So my friend Anna, a fellow Seed-er, recently blogged about the relationship between the drug industry here and drug production in the North. Anna recently graduated from Trinity Western University with a degree in International Studies and has also been to Bible college, worked in Bolivia, and is generally a really cool person. She’s also very inciteful and a great blogger. Here’s some of the text from her blog– you can see the full version by going to http://thellamadiaries.wordpress.com/2011/08/26/drug-drugs-drugs/.
I was walking home from the park the other day reflecting with my friend Larisa about the conversations we both had before coming to Colombia with friends and family. A number of times, I was told to watch out for drug traffickers, or, jokingly told that I could come back to Canada rich if I participated in drug production.
The stereotype of Colombia as a country of drug traffickers and armed actors is widely held. However, after being here for the past two and a half months and repeatedly hearing about the laws of supply and demand that comprise the global drug trade, I feel like it is just as easy, and just as valid, to assume that those in North America making those comments are the ones who fit the stereotype of a typical consumer of Colombia drugs.
Of course, just as not every Colombia is involved in the drug trade, so not every North American is a consumer of drugs. However, for every person in Colombia, and Mexico, and Central America, who plays a role in the illicit drug industry, there is a person in the global north who plays a corresponding role as a consumer of that product. The law of the market demands it. After all, 90% of the cocaine produced in Colombia is consumed in the United States. In fact, two-thirds of the illicit drugs produced in the world are consumed in the United States! How does, or should, this impact drug policy in North America and here in Colombia?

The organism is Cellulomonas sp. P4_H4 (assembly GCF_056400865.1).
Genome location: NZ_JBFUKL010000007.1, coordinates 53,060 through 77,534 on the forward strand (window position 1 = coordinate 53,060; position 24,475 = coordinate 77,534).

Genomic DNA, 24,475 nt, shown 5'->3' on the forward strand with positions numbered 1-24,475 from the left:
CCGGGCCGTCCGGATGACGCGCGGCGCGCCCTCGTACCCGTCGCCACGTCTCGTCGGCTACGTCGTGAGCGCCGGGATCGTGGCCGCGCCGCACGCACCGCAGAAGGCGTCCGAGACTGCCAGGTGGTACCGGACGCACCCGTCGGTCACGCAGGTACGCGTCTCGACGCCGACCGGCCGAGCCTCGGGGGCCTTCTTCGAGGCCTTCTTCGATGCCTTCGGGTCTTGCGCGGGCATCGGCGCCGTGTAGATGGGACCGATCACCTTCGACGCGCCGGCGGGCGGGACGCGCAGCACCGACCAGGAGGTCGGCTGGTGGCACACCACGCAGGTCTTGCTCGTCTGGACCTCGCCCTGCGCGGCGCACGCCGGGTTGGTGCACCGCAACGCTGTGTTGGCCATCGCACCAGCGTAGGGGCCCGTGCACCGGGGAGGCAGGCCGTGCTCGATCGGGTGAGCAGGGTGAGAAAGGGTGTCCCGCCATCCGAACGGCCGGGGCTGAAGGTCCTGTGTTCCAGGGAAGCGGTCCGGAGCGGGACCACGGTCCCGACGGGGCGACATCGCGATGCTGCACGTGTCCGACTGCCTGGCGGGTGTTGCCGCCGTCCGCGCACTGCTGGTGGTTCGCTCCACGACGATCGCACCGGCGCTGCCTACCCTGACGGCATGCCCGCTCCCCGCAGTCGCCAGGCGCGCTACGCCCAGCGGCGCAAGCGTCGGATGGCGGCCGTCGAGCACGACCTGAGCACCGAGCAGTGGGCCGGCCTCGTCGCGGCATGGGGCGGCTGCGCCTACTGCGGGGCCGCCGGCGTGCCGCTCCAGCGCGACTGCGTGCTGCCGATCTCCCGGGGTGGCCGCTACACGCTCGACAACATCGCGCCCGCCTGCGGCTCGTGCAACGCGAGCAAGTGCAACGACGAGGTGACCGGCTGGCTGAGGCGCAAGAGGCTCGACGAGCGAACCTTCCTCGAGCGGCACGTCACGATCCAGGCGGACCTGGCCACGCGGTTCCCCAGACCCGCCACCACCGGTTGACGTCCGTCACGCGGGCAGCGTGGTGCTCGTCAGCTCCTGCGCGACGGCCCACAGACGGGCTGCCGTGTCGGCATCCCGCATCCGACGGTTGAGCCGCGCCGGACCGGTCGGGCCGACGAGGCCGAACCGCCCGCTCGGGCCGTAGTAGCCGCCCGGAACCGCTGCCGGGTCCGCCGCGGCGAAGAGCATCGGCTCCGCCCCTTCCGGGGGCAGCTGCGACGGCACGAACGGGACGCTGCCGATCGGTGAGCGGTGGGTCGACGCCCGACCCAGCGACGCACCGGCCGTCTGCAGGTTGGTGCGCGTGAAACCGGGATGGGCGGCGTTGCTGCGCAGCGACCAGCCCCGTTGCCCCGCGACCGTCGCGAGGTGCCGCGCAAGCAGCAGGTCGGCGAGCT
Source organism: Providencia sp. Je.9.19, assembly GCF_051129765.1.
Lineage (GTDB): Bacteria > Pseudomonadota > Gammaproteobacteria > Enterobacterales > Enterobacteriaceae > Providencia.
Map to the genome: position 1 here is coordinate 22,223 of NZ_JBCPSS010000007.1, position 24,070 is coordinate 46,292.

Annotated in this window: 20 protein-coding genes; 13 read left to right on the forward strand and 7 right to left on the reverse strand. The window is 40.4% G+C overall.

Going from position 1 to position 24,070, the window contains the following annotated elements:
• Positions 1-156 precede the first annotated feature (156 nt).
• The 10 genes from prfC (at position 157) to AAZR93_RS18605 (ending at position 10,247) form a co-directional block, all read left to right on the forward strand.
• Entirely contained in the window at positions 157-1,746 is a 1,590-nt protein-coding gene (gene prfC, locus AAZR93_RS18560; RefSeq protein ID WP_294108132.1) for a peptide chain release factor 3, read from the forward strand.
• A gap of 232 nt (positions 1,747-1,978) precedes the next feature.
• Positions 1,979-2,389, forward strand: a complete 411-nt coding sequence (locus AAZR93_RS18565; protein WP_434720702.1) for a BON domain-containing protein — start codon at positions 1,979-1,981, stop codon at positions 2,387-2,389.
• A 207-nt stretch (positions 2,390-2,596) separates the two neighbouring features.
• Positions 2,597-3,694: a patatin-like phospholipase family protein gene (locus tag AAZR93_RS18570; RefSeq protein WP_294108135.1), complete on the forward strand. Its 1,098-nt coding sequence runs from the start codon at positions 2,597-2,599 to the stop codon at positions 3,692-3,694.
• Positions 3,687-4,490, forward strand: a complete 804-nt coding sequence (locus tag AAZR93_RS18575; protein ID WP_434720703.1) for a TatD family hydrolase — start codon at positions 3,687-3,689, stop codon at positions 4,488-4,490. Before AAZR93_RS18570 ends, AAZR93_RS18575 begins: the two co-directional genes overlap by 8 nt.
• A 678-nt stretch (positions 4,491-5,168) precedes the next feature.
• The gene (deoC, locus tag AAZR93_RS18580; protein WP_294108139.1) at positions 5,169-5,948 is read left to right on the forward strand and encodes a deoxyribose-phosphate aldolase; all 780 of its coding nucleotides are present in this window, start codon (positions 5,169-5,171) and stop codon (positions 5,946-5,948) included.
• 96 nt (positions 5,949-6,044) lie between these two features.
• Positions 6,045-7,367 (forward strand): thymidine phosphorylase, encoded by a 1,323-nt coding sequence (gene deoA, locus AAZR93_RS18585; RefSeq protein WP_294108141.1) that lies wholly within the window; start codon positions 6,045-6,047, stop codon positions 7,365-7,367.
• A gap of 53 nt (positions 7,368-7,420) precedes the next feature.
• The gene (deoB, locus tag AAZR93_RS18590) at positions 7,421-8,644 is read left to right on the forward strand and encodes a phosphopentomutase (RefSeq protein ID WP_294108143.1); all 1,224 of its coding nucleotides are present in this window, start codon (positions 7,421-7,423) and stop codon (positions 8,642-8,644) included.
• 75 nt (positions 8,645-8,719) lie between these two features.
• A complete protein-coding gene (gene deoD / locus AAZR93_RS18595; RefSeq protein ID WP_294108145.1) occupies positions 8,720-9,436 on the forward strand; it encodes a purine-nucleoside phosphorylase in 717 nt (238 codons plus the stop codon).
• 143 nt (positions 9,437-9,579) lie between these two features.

Drug violence and related deaths are growing, not only in Colombia and in Mexico, but all throughout Central America. The war on drugs, including an undiminished demand in the north, continues to have a very negative impact on the most vulnerable members of Colombian society. (As well, you never know where the money will actually go, as this story about Plan Colombia broken by the Washington Post this week reveals).
Watch this Witness for Peace video to learn more about the impact of Plan Colombia here in Colombia:
I really like this video because it begins by stating that the devastating impacts of drugs can be felt by both Colombians and North Americans. In the “War on Drugs”, there are no winners and new policies must be adopted on either side. The video also highlights the fact that for many Colombian campesinos, coca growing is not a choice, but often the only option available to feed families and ensure survival.
However, the impact of a violent war on drugs is not only felt in Colombia. According to a June report by the Global Commission on Drugs, anti-drug policy has fuelled organised crime, cost taxpayers millions of dollars and caused thousands of deaths. Drug use around the world has actually increased: opiates by 35% worldwide from 1998 to 2008, cocaine by 27%, and cannabis by 8.5%.
What role does advocacy play? This past week has been political advocacy week, and we have had rich and exhausting discussions on the potential within our group, the communities we will work with, and our communities at home, for advocacy. It was amazing to spend time with people from the MCC Washington Office and the Latin American Advocacy Office. Check out Adrienne’s amazing blog to learn more about advocacy that MCC is involved with throughout the region. We also looked at links that could be made with MCC Ottawa, particularly where mining justice is concerned. It’s exciting to see what we will possibly be doing throughout these two years, and more when we return home!
Peace on the journey. Will write next from Medellin (I get there in 3 days and I have a ROOMMATE!! )